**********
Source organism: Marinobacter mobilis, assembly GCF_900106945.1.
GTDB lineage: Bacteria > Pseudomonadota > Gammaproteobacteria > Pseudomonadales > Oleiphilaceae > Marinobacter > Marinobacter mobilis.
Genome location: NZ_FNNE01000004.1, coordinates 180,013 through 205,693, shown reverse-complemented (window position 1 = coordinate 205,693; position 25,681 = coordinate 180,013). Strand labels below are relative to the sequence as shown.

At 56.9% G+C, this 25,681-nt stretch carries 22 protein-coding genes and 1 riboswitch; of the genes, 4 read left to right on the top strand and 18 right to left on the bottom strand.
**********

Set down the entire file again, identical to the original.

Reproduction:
Source organism: Marinobacter mobilis, assembly GCF_900106945.1.
GTDB lineage: Bacteria > Pseudomonadota > Gammaproteobacteria > Pseudomonadales > Oleiphilaceae > Marinobacter > Marinobacter mobilis.
Genome location: NZ_FNNE01000004.1, coordinates 180,013 through 205,693, shown reverse-complemented (window position 1 = coordinate 205,693; position 25,681 = coordinate 180,013). Strand labels below are relative to the sequence as shown.

At 56.9% G+C, this 25,681-nt stretch carries 22 protein-coding genes and 1 riboswitch; of the genes, 4 read left to right on the top strand and 18 right to left on the bottom strand.